We were lazing around in camp when we heard the plane coming into land. By now we had a cab at the gate nearly all day, as people were always coming and going. Fred and I jumped the cab and raced of to the airport, we had the waybill for the parts which had arrived by post 3 days ago, so if they were there it should be easy to get them. Famous last words. We could see into the customs shed and when they wheeled in a large wooden crate we both said that's them. The custom official looked at our paperwork which I am sure he couldn't read and shook his head. They started to talk import duty in hundreds of US$ which we didn't have. Then we were told to go away and come back tomorrow.

Next morning we arrived early with a young student who we hoped could help translate. They still wanted duty and needed to record the parts in our passport, so we had to export the old parts as if they were going to be of any use to anyone in Iran.

Waiting for spare parts

The day dragged on and we were getting the duty price down, but it was like pulling teeth. Finally they wanted to open the box and check the contents. Then something unusual happened. The box had been pack by Gordon the electrician and as he was a bit of a porno fan, he had put a few girly magazines in as packing. As soon as the officials spotted the magazines they had to confiscate them and in two minutes flat we found ourselves outside along with our crate and not a bit of import duty in sight. Getting a 150kg crate containing a crankshaft into the back seat of a taxi is not easy, but we wanted out of there before they changed their minds. We sped off down the highway with both rear doors open as the box was too long and Fred and I in the front passenger seat.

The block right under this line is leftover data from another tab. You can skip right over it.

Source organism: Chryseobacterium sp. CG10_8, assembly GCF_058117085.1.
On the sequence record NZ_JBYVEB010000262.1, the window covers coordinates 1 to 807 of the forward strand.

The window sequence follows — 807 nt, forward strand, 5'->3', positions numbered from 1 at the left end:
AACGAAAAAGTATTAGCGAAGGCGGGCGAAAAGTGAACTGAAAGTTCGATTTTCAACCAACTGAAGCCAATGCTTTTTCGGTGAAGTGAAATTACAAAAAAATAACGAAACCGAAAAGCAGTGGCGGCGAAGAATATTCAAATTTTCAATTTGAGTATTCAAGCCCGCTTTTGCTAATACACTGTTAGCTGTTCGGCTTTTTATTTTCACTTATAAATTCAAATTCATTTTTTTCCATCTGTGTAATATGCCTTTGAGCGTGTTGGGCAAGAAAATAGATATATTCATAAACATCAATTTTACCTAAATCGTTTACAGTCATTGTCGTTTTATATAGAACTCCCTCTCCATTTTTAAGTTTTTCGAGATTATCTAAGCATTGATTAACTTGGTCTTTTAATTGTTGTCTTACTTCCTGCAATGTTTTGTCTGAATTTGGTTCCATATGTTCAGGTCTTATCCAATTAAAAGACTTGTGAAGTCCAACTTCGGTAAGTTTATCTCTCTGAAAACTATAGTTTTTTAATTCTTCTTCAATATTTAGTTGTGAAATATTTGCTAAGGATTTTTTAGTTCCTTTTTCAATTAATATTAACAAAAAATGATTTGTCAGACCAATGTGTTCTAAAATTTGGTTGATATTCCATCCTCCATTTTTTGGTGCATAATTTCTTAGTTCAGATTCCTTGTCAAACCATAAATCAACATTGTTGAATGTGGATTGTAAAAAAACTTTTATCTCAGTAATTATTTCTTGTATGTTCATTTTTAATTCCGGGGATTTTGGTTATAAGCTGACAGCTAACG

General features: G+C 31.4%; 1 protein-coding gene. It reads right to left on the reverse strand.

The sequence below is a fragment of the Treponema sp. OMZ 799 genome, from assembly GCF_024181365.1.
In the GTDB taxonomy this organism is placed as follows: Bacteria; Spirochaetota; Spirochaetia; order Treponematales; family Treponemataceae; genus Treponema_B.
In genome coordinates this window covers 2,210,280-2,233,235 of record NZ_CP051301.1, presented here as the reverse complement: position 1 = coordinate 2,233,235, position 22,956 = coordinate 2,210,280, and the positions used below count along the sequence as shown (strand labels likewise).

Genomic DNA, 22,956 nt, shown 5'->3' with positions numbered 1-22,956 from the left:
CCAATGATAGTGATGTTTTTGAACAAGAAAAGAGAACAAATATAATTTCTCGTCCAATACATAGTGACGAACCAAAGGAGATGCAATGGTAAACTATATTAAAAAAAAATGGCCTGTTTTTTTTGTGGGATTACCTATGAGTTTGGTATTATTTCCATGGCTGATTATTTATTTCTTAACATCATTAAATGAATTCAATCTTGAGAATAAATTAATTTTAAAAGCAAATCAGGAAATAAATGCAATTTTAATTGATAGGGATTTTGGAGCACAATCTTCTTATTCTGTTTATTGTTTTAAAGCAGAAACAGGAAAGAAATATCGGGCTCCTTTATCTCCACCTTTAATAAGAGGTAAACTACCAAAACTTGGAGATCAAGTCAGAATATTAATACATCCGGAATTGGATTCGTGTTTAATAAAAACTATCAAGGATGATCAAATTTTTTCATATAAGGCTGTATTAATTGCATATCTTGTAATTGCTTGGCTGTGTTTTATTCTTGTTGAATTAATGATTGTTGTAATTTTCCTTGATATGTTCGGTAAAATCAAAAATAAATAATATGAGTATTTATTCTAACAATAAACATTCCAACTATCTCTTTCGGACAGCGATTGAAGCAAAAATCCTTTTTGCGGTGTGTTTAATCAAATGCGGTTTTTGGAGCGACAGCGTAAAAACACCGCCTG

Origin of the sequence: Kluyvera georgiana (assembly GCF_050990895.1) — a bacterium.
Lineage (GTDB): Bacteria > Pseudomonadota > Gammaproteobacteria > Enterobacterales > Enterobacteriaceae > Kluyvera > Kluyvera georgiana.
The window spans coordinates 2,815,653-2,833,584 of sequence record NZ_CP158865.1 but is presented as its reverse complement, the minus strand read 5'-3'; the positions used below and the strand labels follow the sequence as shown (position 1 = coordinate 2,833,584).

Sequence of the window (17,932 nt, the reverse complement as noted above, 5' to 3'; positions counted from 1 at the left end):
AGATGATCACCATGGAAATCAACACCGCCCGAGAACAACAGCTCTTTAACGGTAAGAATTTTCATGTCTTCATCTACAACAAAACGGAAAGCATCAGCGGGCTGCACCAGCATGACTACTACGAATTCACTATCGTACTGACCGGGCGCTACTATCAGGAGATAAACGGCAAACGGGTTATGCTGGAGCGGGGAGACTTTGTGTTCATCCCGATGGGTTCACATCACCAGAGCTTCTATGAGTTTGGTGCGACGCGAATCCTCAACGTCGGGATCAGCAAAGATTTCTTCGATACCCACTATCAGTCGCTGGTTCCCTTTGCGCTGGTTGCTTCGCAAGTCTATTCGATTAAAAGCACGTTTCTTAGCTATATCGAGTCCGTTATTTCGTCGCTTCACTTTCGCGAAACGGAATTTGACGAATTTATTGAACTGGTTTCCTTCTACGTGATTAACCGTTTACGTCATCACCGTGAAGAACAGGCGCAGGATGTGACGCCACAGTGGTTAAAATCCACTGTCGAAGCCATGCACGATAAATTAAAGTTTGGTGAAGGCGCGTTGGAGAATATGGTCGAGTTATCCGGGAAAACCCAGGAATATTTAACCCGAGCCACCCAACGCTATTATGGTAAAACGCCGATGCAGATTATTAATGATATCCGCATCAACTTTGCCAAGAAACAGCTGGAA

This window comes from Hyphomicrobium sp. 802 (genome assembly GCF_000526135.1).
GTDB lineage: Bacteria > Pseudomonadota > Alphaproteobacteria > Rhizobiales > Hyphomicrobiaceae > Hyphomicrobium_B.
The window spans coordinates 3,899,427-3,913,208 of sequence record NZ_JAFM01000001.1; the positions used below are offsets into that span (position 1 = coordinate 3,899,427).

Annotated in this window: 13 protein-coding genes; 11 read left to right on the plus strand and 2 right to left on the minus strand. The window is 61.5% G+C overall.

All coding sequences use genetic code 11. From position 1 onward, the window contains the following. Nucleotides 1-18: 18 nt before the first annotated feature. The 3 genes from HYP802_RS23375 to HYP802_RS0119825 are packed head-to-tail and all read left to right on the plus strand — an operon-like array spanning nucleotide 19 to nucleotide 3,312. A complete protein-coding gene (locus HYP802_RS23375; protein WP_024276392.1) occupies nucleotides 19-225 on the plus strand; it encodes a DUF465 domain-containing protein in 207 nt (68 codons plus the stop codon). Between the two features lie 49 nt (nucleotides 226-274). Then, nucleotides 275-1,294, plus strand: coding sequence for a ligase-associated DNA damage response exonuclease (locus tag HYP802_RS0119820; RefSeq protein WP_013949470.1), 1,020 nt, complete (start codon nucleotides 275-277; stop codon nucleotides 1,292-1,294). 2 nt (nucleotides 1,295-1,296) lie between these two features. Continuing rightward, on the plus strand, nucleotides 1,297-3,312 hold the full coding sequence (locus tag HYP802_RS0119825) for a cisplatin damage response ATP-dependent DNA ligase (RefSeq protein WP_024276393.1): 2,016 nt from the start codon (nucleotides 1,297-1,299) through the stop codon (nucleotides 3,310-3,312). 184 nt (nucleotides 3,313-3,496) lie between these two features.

We arrived back to big cheers which faded soon when they realised that it may take two or three days to get us going again. Fred and I set about to repair the engine. First task was to wash all the parts that had been laying about in the sand for over a week. Now the job of hand fitting all the bearings by installing them, checking for high spots, then remove and scrap away the white metal, then try again. This goes on for hours until the bearings are a neat fit on the crankshaft and everything turns easily. Finally refit the sump fill with oil and test. She starts first try and oil pressure is excellent, a test run proves she is ready for action. We returned and changed the oil again in case there was any sand still inside the engine. A repair job on the manifold gaskets which I think let the dust in originally and I'm confident we can get going in the morning. Our last night is a bit quiet, we will be sad to leave as the town is very familiar and the food has been much better than on the road, back to petrol porridge tomorrow.